At present, clients can order customized, home delivery baskets filled with products from Sara’s Organic Food and Lara’s Premium Produce. This business model will soon shift for logistical reasons, as Hannig Nour focuses instead on supplying pre-packaged baskets at markets and directly supplying produce to supermarkets. But Hannig Nour has no plans to deviate from her overarching mission — building consumer trust in organic produce and developing responsible farming in Egypt.

Bringing farm to city:

Hannig Nour first tested the Egyptian appetite for buying wholly natural food in 2012, when she grew organic cucumbers and sold them at Cairo’s Nun farmers market. The cucumbers were an instant hit. “We sold out fast,” recalled Hannig Nour. The concept expanded into the popular Sara and Lara’s Baskets, a handpicked assortment of organic grocery essentials.

Emboldened by these achievements, Hannig Nour starting growing produce at what would become Sara’s Organic Farm, a family-owned tract of reclaimed desert that today boasts 972 acres of arable land. She and her dedicated team enriched the property to produce the Sara’s Organic Food range, which includes pomegranates, grapes, peaches, mangoes, plums, zucchini, eggplants, peppers, garlic and — of course — cucumbers.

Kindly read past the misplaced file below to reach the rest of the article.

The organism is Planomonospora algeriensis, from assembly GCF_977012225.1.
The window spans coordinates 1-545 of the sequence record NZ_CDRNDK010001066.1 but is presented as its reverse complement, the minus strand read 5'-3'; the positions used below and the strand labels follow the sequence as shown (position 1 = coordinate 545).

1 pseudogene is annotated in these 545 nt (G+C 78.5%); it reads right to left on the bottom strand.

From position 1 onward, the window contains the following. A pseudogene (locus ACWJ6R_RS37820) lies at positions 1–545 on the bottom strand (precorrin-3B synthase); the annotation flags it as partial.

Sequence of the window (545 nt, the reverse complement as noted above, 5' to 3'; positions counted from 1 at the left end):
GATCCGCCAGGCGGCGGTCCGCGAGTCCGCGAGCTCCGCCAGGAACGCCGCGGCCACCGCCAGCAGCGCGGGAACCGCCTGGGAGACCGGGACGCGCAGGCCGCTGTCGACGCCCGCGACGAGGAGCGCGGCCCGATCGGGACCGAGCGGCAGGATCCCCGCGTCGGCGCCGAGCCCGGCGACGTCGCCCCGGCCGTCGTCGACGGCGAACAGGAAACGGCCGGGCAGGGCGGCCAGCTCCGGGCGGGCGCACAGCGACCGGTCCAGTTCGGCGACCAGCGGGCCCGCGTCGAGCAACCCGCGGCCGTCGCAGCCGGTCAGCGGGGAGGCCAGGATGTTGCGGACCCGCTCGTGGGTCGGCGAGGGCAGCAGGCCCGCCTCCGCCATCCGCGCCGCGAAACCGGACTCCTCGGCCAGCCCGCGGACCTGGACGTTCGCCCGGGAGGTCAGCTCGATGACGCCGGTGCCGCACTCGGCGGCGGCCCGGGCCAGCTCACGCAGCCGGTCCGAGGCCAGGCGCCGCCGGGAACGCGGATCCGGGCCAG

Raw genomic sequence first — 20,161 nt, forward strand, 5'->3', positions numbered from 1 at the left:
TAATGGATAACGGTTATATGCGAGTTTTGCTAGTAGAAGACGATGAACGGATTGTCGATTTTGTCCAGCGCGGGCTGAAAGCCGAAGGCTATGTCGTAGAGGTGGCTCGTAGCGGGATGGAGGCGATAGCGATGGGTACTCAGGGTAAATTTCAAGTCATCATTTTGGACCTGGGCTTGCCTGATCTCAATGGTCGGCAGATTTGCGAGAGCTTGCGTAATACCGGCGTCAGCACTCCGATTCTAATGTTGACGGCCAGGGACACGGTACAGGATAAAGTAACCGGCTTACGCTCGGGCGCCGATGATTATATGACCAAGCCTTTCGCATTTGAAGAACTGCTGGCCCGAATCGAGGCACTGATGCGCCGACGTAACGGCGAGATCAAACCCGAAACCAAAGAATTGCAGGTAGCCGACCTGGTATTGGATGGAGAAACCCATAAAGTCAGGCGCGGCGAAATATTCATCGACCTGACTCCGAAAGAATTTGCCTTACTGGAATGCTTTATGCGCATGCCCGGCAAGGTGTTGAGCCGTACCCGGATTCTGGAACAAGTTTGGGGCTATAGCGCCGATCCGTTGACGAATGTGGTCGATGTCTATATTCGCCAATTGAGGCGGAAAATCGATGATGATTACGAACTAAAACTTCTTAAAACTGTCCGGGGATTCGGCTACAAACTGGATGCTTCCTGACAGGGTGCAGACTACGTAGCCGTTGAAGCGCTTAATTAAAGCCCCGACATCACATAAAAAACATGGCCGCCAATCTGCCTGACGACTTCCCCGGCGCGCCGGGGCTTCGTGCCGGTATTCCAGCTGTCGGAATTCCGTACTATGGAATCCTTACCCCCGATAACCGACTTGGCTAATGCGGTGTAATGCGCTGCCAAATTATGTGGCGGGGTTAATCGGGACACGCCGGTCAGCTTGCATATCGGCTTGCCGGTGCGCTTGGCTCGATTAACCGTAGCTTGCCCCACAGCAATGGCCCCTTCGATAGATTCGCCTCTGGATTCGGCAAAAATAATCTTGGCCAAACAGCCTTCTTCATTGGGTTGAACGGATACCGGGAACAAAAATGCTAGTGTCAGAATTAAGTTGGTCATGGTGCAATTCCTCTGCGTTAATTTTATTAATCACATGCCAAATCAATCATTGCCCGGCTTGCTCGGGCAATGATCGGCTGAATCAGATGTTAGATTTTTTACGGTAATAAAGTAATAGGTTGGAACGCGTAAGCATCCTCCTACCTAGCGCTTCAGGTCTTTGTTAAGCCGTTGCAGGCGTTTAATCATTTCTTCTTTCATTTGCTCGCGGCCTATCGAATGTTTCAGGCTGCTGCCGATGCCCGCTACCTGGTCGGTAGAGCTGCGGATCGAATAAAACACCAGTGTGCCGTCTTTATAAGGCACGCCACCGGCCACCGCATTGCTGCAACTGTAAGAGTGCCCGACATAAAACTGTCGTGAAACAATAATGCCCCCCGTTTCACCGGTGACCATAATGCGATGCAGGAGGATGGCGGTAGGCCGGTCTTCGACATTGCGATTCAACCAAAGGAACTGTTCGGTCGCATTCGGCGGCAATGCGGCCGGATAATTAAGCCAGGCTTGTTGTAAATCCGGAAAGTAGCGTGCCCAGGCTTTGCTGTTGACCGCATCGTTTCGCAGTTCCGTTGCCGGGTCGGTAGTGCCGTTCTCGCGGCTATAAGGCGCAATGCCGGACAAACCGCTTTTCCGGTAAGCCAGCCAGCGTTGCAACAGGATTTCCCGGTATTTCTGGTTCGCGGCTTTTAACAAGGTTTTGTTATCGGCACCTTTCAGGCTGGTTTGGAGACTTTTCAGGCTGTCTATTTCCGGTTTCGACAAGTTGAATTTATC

While the “Sara’s Organic Food” brand applies to food grown at Hannig Nour’s farm, where all agricultural processes strictly follow EU organic certification rules, the business also supports small-scale farmers in the area. “Local farmers were interested in producing organic food, so we created incentives to support responsible farming,” Hannig Nour said.

The incentive has been Lara’s Premium Produce, a brand that local farmers can market their products under if they follow guidelines used in growing Sara’s Organic Food. Hannig Nour reports that her staff constantly regulate Lara’s Premium Produce farmers by conducting random product and soil testing, while also providing logistical support.

At present, the business runs as a true “farm-to-table” operation. Clients can order online and customize their own basket of organic fruit and vegetables, which Hannig Nour’s logistics team delivers to various locations around Egypt. Sara’s Organic Food completes around 100 of these orders per week; other customers collect baskets from food retail partners and farmers’ markets.